City of the Living Dead (1980)
By: Michael Helms on March 11, 2005  |  Comments  |  Bookmark and Share
DVD
Siren Visual Entertainment (Australia). All Regions, PAL. 1.85:1 (16:9 enhanced). English 2.0. 89 minutes
The Movie
Credits
Director: Lucio Fulci
Starring:Christopher George, Katherine MacColl, Carlo De Mejo, Janet Agren, Antonella Interlenghi, Giovanni Lombardo Radice, Michele Soavi, Lucio Fulci
Screenplay: Lucio Fulci and Dardano Sacchetti
AKA: The Gates of Hell
With a scream the opening credits roll and so begins City of the Living Dead the follow-up to Lucio Fulci's maniacal, shark-punching, eyeball splintering gorefest Zombie Flesheaters. Made before The Beyond and House by the Cemetery (the latter yet to be released on DVD in Australia) the other two members of Fulci's ultra-violent gothic quadrilogy (there, I knew I could find another place for that word other than as part of a title on a DVD box-set) CITY continues and expands Fulci's obsession with sadistic violence as it does with cinematic language and his ability to sustain a sense of dread to full feature length like few other filmmaker's who profess to make horror films.

At a cemetery in the tiny off the map US town of Dunwich a priest wanders through the mist. Meanwhile in New York a seance is in full swing. At the precise moment the priest hangs himself a participant at the seance screams and falls on the floor foaming at the mouth. Apparently dead she's taken away in an ambulance and the police arrive to question the survivors. In mid-interrogation a ball of flame appears mysteriously in the corner of the room and an ugly moaning male voice begins to infect the soundtrack. "Things are happening that will shatter your imagination", says Theresa the medium to the head cop. Back in Dunwich the seemingly semi-retarded Bob (everybody's favourite victim, Giovanni Lombardo Radice) finds a blow-up sex doll and a worm riddled corpse in a deserted house. Peter the journo (Christopher George) tries to gain access to the crime scene in New York. At a bar in Dunwich a dust storm blows up that cracks mirrors and walls. Mist begins to seep in. During a psychiatric consultation the female patient is deeply clawed by a cat. Elsewhere two gravediggers place the coffin containing Mary the seance victim into the ground and begin to bury her but leave the job half finished. Peter the journalist turns up. Inside the coffin (in a scene that Quentin Tarantino attempted to better in Kill Bill Vol. 2) Mary opens her eyes and screams. Pete rushes back and grabs a pick. Later, through Mary, Pete meets the medium while Mary keeps babbling about the City Of The Dead and the Gates of Hell which are scheduled to open, thanks to the suicidal priest, on All Saints Day. The priest starts to make unwelcome appearances around Dunwich. He stuffs a handful of worms and grue in the face of the psychiatrist's girlfriend while his confrontation with a couple in a truck (the guy played by future director Michele Soavi) results in the girl vomiting her entire intestines and the male having his brains ripped out. Pete and Mary rush towards the mysterious Dunwich which turns out to be a town built on the site of the original Salem. A cop finds worm gloop at the place of the couple's deaths but not the male body. As bodies are gathered in the local funeral parlour the dead come back to life. Bob takes a rest in the back of a car and is woken by a young girl who asks him if he wants to smoke a joint with her. Her father walks in on them and in the greatest moment of irrational violence puts Bob on his lathe for the infamous head drilling scene. The psychiatrist teams up with Pete and Mary and after some more skull cracking brain theft they end up in the graveyard after All Saints Day has begun and the dead begin to emerge en masse. They enter the priest's tomb. Mary cries blood. A stomach wound begins to pulsate and a fence post is put to good use that results in the dead catching fire. Mary and the psychiatrist emerge triumphant but it's only fleeting as they are swiftly re-engulfed in fear. The image cracks. Mary screams. Everything goes black...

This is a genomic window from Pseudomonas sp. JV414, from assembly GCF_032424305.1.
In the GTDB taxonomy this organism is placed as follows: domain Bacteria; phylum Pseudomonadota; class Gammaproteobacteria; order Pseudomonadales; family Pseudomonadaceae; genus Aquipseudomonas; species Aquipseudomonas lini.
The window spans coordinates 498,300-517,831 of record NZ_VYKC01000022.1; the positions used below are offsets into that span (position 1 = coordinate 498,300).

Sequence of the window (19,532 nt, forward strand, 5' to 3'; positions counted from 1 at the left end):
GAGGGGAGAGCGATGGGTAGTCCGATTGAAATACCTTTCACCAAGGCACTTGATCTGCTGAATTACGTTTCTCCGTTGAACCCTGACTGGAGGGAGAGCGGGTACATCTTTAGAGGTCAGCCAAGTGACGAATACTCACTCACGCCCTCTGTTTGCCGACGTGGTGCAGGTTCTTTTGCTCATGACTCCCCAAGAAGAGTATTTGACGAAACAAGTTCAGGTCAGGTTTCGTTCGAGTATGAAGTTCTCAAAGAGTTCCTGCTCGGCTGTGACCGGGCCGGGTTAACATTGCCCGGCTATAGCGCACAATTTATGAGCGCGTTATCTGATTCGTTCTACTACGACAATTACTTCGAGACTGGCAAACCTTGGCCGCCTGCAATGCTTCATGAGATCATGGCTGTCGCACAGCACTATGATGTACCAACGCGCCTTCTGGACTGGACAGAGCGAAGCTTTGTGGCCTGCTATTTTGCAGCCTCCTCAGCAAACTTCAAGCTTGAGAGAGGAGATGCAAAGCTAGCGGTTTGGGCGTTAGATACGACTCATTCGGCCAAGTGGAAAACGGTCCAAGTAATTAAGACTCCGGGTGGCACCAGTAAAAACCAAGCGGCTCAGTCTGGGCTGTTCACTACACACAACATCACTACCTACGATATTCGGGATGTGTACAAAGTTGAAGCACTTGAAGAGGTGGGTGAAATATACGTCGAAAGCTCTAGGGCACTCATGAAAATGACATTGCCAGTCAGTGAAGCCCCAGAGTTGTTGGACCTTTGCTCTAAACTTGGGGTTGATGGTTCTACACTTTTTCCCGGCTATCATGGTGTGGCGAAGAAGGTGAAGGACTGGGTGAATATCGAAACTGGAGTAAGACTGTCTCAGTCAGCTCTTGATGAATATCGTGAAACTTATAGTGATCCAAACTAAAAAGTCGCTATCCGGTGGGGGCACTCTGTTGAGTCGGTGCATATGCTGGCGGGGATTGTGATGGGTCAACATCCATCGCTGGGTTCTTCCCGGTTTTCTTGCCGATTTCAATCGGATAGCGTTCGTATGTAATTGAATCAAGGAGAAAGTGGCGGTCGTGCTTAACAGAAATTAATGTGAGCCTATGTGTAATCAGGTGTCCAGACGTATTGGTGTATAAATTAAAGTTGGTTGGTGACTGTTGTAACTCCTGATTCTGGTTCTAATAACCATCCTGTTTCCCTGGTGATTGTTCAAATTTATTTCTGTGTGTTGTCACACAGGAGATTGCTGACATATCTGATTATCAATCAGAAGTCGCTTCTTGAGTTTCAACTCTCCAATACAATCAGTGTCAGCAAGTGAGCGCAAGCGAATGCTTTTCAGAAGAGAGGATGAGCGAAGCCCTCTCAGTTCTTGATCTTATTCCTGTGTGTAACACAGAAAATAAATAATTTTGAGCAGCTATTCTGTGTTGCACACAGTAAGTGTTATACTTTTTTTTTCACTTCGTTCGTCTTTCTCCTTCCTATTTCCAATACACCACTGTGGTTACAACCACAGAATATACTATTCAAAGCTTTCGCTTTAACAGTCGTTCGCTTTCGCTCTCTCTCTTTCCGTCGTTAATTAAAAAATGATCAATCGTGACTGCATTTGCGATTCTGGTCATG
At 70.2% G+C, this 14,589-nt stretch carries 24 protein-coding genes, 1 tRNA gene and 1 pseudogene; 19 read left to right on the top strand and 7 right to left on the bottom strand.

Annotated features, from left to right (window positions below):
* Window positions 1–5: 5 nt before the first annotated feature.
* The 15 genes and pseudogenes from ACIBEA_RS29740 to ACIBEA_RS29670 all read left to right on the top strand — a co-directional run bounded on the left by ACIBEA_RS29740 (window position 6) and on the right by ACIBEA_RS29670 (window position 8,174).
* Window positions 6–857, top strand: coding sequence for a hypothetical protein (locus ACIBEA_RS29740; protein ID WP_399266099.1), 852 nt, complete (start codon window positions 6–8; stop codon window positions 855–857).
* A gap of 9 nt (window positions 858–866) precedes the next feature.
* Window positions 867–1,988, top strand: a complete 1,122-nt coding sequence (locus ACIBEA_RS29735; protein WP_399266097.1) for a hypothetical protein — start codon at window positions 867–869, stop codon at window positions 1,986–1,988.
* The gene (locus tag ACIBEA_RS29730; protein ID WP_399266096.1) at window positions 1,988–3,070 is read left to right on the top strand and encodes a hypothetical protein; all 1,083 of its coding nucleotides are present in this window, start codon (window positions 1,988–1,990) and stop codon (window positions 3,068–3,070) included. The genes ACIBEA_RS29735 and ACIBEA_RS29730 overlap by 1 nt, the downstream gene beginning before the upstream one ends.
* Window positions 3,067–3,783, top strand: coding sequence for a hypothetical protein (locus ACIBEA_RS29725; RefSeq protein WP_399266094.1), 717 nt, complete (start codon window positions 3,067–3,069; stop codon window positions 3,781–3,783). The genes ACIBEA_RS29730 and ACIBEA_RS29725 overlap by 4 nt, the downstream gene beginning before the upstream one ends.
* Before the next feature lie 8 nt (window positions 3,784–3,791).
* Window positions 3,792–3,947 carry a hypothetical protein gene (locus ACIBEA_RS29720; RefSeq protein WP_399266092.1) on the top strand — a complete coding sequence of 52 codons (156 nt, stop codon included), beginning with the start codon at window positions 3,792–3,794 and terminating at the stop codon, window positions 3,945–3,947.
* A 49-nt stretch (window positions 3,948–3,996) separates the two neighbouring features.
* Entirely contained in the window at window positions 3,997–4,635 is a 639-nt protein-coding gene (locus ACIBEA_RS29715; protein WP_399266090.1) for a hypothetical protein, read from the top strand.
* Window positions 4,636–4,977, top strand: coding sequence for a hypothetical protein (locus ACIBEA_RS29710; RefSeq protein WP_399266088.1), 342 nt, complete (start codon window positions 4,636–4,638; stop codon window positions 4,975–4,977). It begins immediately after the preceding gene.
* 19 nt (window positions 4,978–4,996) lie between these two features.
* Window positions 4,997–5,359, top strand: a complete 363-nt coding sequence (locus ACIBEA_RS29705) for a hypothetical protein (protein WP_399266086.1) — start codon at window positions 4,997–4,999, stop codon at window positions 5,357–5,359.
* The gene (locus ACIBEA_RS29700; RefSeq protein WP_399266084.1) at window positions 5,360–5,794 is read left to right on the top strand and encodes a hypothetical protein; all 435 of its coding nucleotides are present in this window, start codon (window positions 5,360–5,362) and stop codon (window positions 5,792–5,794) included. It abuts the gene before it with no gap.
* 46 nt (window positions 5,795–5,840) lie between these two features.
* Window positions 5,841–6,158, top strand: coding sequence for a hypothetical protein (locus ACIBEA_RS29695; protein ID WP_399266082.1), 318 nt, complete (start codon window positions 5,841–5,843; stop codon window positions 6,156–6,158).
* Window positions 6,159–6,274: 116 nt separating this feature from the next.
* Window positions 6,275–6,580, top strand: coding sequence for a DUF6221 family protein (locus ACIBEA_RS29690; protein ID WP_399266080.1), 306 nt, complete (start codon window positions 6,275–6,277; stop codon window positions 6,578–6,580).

While you never want to watch City of the Living Dead with someone with a weak constitution (and I haven't even mentioned the maggot attack) you also don't need to view it with sticklers for narrative continuity. Although it can be seen as great preparation for the awesome almost non-narrative propulsion of The Beyond.
Video
With Fulci you've always been able to see the grue no matter what generation that tape was. Now, with the visuals so sharp, clear and true, you can almost smell it. At the time of production Italian craftsmanship was leading the world in low budget film production although no-one wanted to admit it. Now on DVD it's plain for all to see.
Audio
Compared to The Beyond Fabio Frizzi may only have his tortured voice choirs and keyboard led orchestrations at a formative stage (or perhaps the budget didn't allow him to take it further at this time) but even so married to sound effects that are getting even more prominence than in Zombie Flesheaters, which soundwise City of the Living Dead is a marked improvement over even without a surround mix. What we get here manages to sound less like the music of the time (a quasi-disco/prog rock soundclash) and more like something unearthly most of the time. What should a rain of maggots sound like anyway? You'll find out...
Extra Features
None.
The Verdict
Simply a great example of freaky fantastique filmmaking that's as completely unsettling for all the right reasons as all good horror cinema should be.
Movie Score
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